As Vos points out, the law is at best being circumvented, and at worst openly violated. Passed in 2010, it was seen as a piece of ground-breaking legislation, drawing heavily on Indigenous Aymara, Guaraní, and Quechua cosmo-visions and the foundational interconnectedness between humans and nature. Its potential to alter Bolivia’s domestic policy, despite being so frequently invoked by state legislation, has been significantly limited by the unrealized enforcement mechanisms that are included in the 2012 Framework Law of Mother Earth and Integral Development for Living Well.
Since the initial Law of the Rights of Mother Earth was passed, Bolivia has lost 7.6% of its tree cover. Passing new agricultural legislation without providing adequate environmental provisions in this way is yet more evidence that the government’s development agenda is prioritized over its commitment to protect its forests.
On the international stage, Bolivia (under Morales and now Arce) has been a fierce defender of resource sovereignty and a staunch critic of the industrialized nation’s historical emissions. Both presidents have also been successful in avoiding, obstructing, and rejecting any concrete deforestation targets. Most recently, Bolivia did not sign the Glasgow Leader’s Declaration on Forests and Land Use at COP26 in 2021. Arce and Morales have repeatedly called for alternatives to capitalism as a means of combatting climate change, but the protection of forests continues to be noticeably absent from these speeches.
While Bolivia does set explicit deforestation targets through their Nationally Determined Contributions (NDCs) under the UN Framework Convention on Climate Change – an 80% reduction against the 2020 baseline and eradication of illegal deforestation – the upward deforestation trend since this was updated in early 2022 (and the proportion of clearances that are illegal) does raise serious questions about the feasibility of this target.
At a regional level, the Amazon Cooperation Treaty Organization (ACTO) was set up as a multilateral space for Amazonian countries to safeguard the Amazon rainforest. In August 2023, the eight member states (Bolivia, Brazil, Colombia, Ecuador, Guyana, Peru, Suriname, and Venezuela) met and passed the Belem Declaration which contains 113 objectives and principles to address topics from resource management to vulnerable ecosystems, environmental crimes, and the protection of forests. Unfortunately, the declaration contained no mention of deforestation targets, instead allowing members to pursue their own goals. Rumors that Bolivia opposed their inclusion bears scrutiny given the exponential growth of deforestation, and the reliance of an extraction-heavy economy on forest clearance.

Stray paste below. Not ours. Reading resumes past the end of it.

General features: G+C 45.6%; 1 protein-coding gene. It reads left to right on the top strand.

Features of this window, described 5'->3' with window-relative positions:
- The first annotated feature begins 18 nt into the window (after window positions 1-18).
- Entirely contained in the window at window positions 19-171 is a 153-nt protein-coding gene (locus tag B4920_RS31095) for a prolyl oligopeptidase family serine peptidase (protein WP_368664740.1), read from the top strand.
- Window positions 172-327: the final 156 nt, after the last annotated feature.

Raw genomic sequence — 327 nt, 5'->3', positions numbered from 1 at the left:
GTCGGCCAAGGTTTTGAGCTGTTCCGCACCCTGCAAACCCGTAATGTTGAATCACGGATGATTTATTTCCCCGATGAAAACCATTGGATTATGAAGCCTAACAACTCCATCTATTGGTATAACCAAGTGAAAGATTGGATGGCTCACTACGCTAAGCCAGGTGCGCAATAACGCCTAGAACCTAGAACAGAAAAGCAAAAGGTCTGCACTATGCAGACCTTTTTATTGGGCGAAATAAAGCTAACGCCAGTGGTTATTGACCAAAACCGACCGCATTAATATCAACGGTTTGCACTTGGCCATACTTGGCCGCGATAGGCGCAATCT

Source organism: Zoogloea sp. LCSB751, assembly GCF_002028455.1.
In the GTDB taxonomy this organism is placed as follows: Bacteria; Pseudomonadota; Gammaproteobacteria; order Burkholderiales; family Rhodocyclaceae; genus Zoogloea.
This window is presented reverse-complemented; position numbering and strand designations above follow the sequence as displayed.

Domestically, there is little to suggest that a reversal in the deforestation trend will take place in the short-term given that the government’s development agenda is increasingly focused on agricultural commodities. Based on UN speeches made as recently as September 2023 at the United National General Assembly, Bolivia is waiting for global systemic change before it feels capable of tackling deforestation within its own borders. However, despite the Belem Declaration failing to achieve any concrete regional deforestation targets, these international multilateral spaces could hold the potential for meaningful pledges to be made if repeated calls to action are made by most member states and those blockading such pledges are publicized.
Further, Brazil and Colombia, who are experiencing similar food insecurity and environmental threats, have enacted meaningful environmental policies in recent months and effected significant drops in deforestation. Bolivia could certainly benefit from working closely with these nations on both agricultural and deforestation fronts. Until concerted action is taken, however, another 10% of Bolivia’s forests could be lost by 2035.
Source : News Mongabay